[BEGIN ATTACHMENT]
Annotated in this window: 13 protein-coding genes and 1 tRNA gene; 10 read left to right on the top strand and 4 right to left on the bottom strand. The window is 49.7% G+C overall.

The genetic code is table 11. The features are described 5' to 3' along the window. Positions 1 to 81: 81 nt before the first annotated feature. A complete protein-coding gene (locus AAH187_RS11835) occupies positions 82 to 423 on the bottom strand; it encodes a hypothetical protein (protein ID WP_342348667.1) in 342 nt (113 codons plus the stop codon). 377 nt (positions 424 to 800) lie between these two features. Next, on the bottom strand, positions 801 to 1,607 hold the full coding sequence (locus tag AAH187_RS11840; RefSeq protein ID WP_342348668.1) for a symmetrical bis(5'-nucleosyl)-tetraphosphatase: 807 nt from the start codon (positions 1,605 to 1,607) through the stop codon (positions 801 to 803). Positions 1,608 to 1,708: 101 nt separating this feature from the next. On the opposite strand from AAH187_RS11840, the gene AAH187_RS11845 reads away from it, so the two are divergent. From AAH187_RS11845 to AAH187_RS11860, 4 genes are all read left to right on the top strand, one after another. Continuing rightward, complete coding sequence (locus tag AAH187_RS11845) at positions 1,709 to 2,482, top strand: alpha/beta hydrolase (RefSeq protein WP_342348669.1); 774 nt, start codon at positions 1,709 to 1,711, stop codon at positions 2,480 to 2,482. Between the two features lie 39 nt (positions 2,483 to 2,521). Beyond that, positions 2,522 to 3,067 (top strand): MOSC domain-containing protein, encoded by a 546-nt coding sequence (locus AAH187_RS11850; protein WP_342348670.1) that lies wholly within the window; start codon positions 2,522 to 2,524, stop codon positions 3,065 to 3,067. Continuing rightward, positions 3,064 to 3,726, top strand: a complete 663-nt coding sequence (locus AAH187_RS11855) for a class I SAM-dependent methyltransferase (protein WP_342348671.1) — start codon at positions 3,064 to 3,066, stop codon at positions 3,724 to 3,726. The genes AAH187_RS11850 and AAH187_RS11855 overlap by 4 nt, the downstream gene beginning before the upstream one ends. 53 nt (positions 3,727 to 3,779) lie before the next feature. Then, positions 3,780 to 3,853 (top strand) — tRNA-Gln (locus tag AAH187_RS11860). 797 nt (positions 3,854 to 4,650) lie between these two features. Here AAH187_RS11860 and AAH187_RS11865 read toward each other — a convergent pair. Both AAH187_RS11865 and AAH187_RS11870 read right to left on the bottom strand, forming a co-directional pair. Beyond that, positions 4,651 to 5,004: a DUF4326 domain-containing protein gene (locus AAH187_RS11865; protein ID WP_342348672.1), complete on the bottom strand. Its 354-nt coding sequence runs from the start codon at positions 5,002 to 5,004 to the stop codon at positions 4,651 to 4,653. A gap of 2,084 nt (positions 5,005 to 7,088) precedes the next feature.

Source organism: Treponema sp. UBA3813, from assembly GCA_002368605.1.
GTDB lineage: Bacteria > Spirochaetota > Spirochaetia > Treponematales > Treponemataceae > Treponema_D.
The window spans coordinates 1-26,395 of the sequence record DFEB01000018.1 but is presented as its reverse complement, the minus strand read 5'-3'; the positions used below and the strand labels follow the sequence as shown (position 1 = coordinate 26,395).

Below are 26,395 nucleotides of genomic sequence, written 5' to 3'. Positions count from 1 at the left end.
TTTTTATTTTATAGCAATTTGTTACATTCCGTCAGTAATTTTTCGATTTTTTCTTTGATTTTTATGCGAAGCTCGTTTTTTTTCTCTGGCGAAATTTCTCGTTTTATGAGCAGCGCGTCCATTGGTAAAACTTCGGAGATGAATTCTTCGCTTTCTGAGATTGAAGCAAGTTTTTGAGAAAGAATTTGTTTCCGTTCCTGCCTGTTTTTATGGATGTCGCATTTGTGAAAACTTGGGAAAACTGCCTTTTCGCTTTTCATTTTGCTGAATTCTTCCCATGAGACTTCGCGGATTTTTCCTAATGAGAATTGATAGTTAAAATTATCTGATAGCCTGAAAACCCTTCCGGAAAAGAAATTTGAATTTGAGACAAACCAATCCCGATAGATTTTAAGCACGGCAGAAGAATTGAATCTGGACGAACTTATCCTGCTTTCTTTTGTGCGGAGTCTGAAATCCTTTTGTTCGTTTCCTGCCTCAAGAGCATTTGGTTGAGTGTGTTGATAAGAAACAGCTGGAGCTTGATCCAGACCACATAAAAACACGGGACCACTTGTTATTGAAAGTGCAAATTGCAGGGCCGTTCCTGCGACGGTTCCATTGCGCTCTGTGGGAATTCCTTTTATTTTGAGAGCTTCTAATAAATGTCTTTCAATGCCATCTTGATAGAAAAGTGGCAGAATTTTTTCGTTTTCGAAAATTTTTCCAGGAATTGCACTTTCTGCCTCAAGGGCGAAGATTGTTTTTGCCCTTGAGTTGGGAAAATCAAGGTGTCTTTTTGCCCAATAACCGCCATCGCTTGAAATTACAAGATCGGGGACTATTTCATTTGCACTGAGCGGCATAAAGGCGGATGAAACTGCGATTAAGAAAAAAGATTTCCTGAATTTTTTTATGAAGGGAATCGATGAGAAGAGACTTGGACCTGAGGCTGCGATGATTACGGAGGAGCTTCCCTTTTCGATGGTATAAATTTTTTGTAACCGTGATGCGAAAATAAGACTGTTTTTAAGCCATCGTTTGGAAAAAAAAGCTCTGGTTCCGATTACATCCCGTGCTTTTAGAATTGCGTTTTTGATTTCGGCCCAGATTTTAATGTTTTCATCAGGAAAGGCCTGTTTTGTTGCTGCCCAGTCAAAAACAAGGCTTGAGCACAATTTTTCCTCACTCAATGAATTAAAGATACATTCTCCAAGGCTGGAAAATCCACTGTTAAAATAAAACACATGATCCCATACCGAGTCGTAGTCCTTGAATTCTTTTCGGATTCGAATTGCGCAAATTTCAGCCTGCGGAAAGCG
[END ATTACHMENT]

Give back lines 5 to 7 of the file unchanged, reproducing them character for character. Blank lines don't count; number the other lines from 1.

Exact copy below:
The window spans coordinates 1-26,395 of the sequence record DFEB01000018.1 but is presented as its reverse complement, the minus strand read 5'-3'; the positions used below and the strand labels follow the sequence as shown (position 1 = coordinate 26,395).

Below are 26,395 nucleotides of genomic sequence, written 5' to 3'. Positions count from 1 at the left end.
TTTTTATTTTATAGCAATTTGTTACATTCCGTCAGTAATTTTTCGATTTTTTCTTTGATTTTTATGCGAAGCTCGTTTTTTTTCTCTGGCGAAATTTCTCGTTTTATGAGCAGCGCGTCCATTGGTAAAACTTCGGAGATGAATTCTTCGCTTTCTGAGATTGAAGCAAGTTTTTGAGAAAGAATTTGTTTCCGTTCCTGCCTGTTTTTATGGATGTCGCATTTGTGAAAACTTGGGAAAACTGCCTTTTCGCTTTTCATTTTGCTGAATTCTTCCCATGAGACTTCGCGGATTTTTCCTAATGAGAATTGATAGTTAAAATTATCTGATAGCCTGAAAACCCTTCCGGAAAAGAAATTTGAATTTGAGACAAACCAATCCCGATAGATTTTAAGCACGGCAGAAGAATTGAATCTGGACGAACTTATCCTGCTTTCTTTTGTGCGGAGTCTGAAATCCTTTTGTTCGTTTCCTGCCTCAAGAGCATTTGGTTGAGTGTGTTGATAAGAAACAGCTGGAGCTTGATCCAGACCACATAAAAACACGGGACCACTTGTTATTGAAAGTGCAAATTGCAGGGCCGTTCCTGCGACGGTTCCATTGCGCTCTGTGGGAATTCCTTTTATTTTGAGAGCTTCTAATAAATGTCTTTCAATGCCATCTTGATAGAAAAGTGGCAGAATTTTTTCGTTTTCGAAAATTTTTCCAGGAATTGCACTTTCTGCCTCAAGGGCGAAGATTGTTTTTGCCCTTGAGTTGGGAAAATCAAGGTGTCTTTTTGCCCAATAACCGCCATCGCTTGAAATTACAAGATCGGGGACTATTTCATTTGCACTGAGCGGCATAAAGGCGGATGAAACTGCGATTAAGAAAAAAGATTTCCTGAATTTTTTTATGAAGGGAATCGATGAGAAGAGACTTGGACCTGAGGCTGCGATGATTACGGAGGAGCTTCCCTTTTCGATGGTATAAATTTTTTGTAACCGTGATGCGAAAATAAGACTGTTTTTAAGCCATCGTTTGGAAAAAAAAGCTCTGGTTCCGATTACATCCCGTGCTTTTAGAATTGCGTTTTTGATTTCGGCCCAGATTTTAATGTTTTCATCAGGAAAGGCCTGTTTTGTTGCTGCCCAGTCAAAAACAAGGCTTGAGCACAATTTTTCCTCACTCAATGAATTAAAGATACATTCTCCAAGGCTGGAAAATCCACTGTTAAAATAAAACACATGATCCCATACCGAGTCGTAGTCCTTGAATTCTTTTCGGATTCGAATTGCGCAAATTTCAGCCTGCGGAAAGCG